Blood-feeding is a dangerous trade, involved with many challenges that have certainly been overcome through the course of evolution. Interestingly different arthropods lineages evolved similar protective adaptations to establish themselves in a blood-feeding environment (Bruno, 2005). These adaptations are essentially morphological, behavioral and physiological.
Development of morphological adaptation has been of primary importance in acquiring the blood meal. It is clear that developing mouthparts have been fundamental in the establishment of hematophagy.
Before blood meal, hematophagous arthropods must locate their host. To do this, several factors drive their host-seeking behavior. Several hematophagous have developed chemosensory organs such sensilla on their antennae and palps to sense the air and detect the presence of a potential host. Substances such as carbon dioxide exhaled by the host and lactic acid have been widely shown to attract arthropods blood-feeders.
Other insects have developed visual cues to detect their host. Behavioral adaptation to blood-feeding is also driven by some internal cues that allow the hematophagous insect to find its host very precisely. Among these internal cues, circadian rhythms dictate the time of the day or night within a specific insect will feed. For instance the malaria mosquito,Anopheles gambiae feeds during night time, while the dengue fever vector, Aedes aegypti feeds mostly during the day. Behavioral adaptation also involves the tendency of a species to host selectivity. For instance, some species are anthropophilic, while others are zoophilic.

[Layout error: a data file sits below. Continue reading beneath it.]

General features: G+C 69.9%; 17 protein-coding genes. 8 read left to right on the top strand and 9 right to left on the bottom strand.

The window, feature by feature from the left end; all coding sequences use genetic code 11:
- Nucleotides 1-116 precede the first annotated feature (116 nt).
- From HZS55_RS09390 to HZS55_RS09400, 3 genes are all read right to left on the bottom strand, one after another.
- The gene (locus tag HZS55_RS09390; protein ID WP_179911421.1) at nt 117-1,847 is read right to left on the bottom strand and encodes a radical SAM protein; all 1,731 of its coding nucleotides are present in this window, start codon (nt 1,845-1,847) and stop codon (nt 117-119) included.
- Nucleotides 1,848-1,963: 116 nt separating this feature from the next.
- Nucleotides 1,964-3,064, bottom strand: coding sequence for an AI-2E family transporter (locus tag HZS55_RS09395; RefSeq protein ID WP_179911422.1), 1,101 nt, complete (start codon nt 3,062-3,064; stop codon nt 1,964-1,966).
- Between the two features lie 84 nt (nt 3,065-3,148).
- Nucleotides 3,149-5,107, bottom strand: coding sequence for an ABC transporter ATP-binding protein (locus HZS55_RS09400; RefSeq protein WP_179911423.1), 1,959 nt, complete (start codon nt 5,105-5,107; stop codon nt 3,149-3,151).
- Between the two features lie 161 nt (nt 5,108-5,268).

Many physiological adaptions have been of primary importance to the establishment of hematophagy. At the molecular level, adaptations to hematophagy are reflected by the presence of a variety of pharmacologically active molecules in blood-feeders saliva that prevent pain and itching, which are triggered by tissue destruction and immune reactions to insect products (Ribeiro, 1995) and enable successful feeding. These molecules are essentially anti-aggregating factors, anticoagulants, and vasodilators.
Anti-aggregation factors include nitric oxide, prostaglandins, apyrase, molecules that sequester ADP and a range of peptides and proteins that interact specifically with integrin receptors. Anticoagulants include a variety of inhibitors that target thrombin and factor Xa, as well and tissue factor FVIIa complexes.
Vasodilators molecules found in different hematophagous saliva are essentially amines, prostaglandins, peptides and proteins (Ribeiro, 1995). In addition, a potent mechanism for storing large amounts of nitric oxide and delivering it into the skin (Nitrophorins) has identified (Valenzuela et al, 1998).
Moreover, these biomolecules have the capability of eliciting the host immune system. Such roles of saliva allow the hematophagous arthropod to feed efficiently by preventing the blood from clotting and avoiding the host defensive behavior. For instance, the Ixodid ticks remain attached to their hosts and acquire a blood meal over a period ranging from days to weeks (Ben et al, 2003).